Social Listening allows you to Identify Nano-Influencers

With the rise of fake influencers and the removal of “likes” on various platforms being tested celebrity influencers have to justify their cost with data. These influencers typically come with a hefty price tag and throw a wide net with “likes” that doesn’t necessarily convert to sales.

If you observe your demographic and find a nano-influencer, you can potentially spend less money and target your audience more precisely and meaningfully. Smaller audiences of nano-influencers are more invested and “engaged” so they are more likely to take action if they see a post.

Identify Nano-Influencers within your industry and build a list. Contact the accounts on your list to coordinate partnerships.

Key West is a small island — I’m betting all of those cats know each other.

Social Listening allows you to Identify your “tribes.”

Again- why go for anybody and everybody versus your target audience?

Also, gain a deeper insight than just focusing on “age.”

Your tribes might be business owners, teachers, artists, art lovers, writers, workaholics, minimalists, etc. They gather in collective spots, so take this time to find out where and who your people are.

The Hemingway Home (and cats) is one of the top tourist spots in Key West.

Social Listening allows you to Identify your competitors.

Your competition will change over time.

A few years back- we had an unknown company duplicate our website (every page, image and word) to try and steal our leads. It’s totally illegal, and they are bad people. We were not listening or watching close enough. They were not on our radar- and it caused confusion with potential leads and took time and effort on our part to clean up.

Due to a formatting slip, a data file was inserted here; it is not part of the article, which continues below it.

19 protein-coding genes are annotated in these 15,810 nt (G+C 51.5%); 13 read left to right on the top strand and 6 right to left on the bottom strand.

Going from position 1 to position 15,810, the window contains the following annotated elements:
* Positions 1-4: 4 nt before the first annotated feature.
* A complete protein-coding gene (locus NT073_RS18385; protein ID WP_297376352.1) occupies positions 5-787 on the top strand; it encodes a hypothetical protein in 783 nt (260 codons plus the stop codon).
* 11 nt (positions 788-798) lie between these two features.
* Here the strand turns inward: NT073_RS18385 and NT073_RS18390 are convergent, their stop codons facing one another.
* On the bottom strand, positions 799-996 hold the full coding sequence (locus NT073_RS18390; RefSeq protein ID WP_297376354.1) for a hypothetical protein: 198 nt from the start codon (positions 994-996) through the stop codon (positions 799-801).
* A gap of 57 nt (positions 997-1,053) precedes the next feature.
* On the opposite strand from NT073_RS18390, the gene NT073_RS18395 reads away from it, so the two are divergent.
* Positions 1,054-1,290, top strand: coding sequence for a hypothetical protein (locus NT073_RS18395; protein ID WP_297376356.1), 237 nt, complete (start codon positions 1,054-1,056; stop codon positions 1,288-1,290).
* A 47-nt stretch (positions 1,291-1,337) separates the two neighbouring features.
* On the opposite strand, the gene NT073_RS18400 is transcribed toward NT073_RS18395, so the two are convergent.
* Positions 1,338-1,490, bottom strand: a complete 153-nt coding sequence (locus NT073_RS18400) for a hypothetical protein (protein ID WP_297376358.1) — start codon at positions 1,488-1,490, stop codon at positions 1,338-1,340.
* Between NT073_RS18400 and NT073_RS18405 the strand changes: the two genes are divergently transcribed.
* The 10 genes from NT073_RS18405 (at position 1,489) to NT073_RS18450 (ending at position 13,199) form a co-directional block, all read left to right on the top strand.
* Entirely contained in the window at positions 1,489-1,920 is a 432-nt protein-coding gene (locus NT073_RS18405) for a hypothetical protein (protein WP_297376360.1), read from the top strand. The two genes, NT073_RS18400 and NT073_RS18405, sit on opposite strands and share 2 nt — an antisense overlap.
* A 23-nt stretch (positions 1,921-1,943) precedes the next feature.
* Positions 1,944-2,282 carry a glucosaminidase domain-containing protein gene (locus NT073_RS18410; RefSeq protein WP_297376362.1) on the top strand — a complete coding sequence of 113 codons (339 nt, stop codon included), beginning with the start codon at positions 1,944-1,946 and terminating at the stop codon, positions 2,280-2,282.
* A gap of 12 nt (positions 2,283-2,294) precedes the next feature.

We also have tools that allow our clients to “listen” to what people are saying about them, but at that time, we didn’t have those resources set in place for our own company.

There is no better time to socially listen to identify your competitors and perform a dashboard competitor analysis. Even if you aren’t super “competitive” its important- to have a read on your industry climate in general.

😺😺😺

Social Listening allows you to understand what platform will give your brand the biggest return.

If people on a given platform are not talking about anything relevant to the services your brand provides- it’s probably not your platform.

Some companies fair out great on LinkedIn or Medium.

One of our clients gets a majority of their leads on Pinterest.

Each platform deserves it’s own “type” of content, and every brand should speak accordingly, listen and weigh in on political, environmental, historical, or social issues (if it’s relevant to your brand and the platform).

Show accounts and people you are listening by repeating something you saw or read, responding in context- not just a Bot posting 20 smiley faces.

Sailors favored polydactyl cats, believing they were good luck.

Social Listening helps you identify gaps where a new solution or product is needed.

Track frequently asked questions relevant to your brand, and formally answer the ones that your company can provide clarity on.

Listen to find out what people want and need. What can your company do to make people happy?

Do you have a Painkiller idea?

Create solutions and products that make the industry you are in better.

Hopefully, we won’t be social distancing too much longer, but while we do- we might as well listen.

Article by Becka Gruber